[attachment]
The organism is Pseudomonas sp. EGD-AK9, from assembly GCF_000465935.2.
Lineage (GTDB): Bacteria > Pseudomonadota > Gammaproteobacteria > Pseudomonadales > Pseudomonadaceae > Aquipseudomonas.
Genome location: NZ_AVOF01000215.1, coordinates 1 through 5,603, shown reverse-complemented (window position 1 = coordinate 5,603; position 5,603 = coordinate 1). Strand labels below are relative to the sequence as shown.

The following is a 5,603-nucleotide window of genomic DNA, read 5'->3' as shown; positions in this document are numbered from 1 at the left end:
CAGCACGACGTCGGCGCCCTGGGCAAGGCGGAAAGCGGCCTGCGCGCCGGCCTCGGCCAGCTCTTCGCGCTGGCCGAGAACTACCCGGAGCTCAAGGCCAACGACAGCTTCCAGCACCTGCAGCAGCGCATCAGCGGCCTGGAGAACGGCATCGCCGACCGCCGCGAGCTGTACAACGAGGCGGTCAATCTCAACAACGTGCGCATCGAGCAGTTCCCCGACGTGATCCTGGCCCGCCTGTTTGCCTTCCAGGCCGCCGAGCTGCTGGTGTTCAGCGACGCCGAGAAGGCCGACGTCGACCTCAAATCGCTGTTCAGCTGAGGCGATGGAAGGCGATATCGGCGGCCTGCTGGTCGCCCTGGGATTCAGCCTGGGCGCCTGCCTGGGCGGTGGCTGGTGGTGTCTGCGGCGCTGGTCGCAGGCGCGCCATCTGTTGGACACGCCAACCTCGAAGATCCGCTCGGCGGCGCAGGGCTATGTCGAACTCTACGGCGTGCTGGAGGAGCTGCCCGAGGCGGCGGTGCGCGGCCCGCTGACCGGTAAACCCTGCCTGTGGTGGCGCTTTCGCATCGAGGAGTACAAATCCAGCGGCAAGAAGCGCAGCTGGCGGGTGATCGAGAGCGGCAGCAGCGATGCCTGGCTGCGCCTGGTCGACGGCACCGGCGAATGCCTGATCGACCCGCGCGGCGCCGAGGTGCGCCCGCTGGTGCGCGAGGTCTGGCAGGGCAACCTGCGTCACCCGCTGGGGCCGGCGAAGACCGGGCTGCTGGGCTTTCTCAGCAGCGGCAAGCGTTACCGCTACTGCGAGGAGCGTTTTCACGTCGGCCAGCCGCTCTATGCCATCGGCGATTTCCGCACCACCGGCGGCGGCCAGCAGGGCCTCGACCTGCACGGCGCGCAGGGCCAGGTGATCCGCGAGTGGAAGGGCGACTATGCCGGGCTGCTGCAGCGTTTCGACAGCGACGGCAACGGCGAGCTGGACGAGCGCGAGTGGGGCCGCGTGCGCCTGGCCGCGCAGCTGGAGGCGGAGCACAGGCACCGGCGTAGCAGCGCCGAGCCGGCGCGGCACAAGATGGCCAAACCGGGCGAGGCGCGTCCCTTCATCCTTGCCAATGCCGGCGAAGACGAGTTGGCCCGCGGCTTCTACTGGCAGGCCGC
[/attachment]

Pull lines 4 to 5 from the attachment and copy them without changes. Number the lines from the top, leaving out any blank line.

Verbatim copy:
The following is a 5,603-nucleotide window of genomic DNA, read 5'->3' as shown; positions in this document are numbered from 1 at the left end:
CAGCACGACGTCGGCGCCCTGGGCAAGGCGGAAAGCGGCCTGCGCGCCGGCCTCGGCCAGCTCTTCGCGCTGGCCGAGAACTACCCGGAGCTCAAGGCCAACGACAGCTTCCAGCACCTGCAGCAGCGCATCAGCGGCCTGGAGAACGGCATCGCCGACCGCCGCGAGCTGTACAACGAGGCGGTCAATCTCAACAACGTGCGCATCGAGCAGTTCCCCGACGTGATCCTGGCCCGCCTGTTTGCCTTCCAGGCCGCCGAGCTGCTGGTGTTCAGCGACGCCGAGAAGGCCGACGTCGACCTCAAATCGCTGTTCAGCTGAGGCGATGGAAGGCGATATCGGCGGCCTGCTGGTCGCCCTGGGATTCAGCCTGGGCGCCTGCCTGGGCGGTGGCTGGTGGTGTCTGCGGCGCTGGTCGCAGGCGCGCCATCTGTTGGACACGCCAACCTCGAAGATCCGCTCGGCGGCGCAGGGCTATGTCGAACTCTACGGCGTGCTGGAGGAGCTGCCCGAGGCGGCGGTGCGCGGCCCGCTGACCGGTAAACCCTGCCTGTGGTGGCGCTTTCGCATCGAGGAGTACAAATCCAGCGGCAAGAAGCGCAGCTGGCGGGTGATCGAGAGCGGCAGCAGCGATGCCTGGCTGCGCCTGGTCGACGGCACCGGCGAATGCCTGATCGACCCGCGCGGCGCCGAGGTGCGCCCGCTGGTGCGCGAGGTCTGGCAGGGCAACCTGCGTCACCCGCTGGGGCCGGCGAAGACCGGGCTGCTGGGCTTTCTCAGCAGCGGCAAGCGTTACCGCTACTGCGAGGAGCGTTTTCACGTCGGCCAGCCGCTCTATGCCATCGGCGATTTCCGCACCACCGGCGGCGGCCAGCAGGGCCTCGACCTGCACGGCGCGCAGGGCCAGGTGATCCGCGAGTGGAAGGGCGACTATGCCGGGCTGCTGCAGCGTTTCGACAGCGACGGCAACGGCGAGCTGGACGAGCGCGAGTGGGGCCGCGTGCGCCTGGCCGCGCAGCTGGAGGCGGAGCACAGGCACCGGCGTAGCAGCGCCGAGCCGGCGCGGCACAAGATGGCCAAACCGGGCGAGGCGCGTCCCTTCATCCTTGCCAATGCCGGCGAAGACGAGTTGGCCCGCGGCTTCTACTGGCAGGCCGC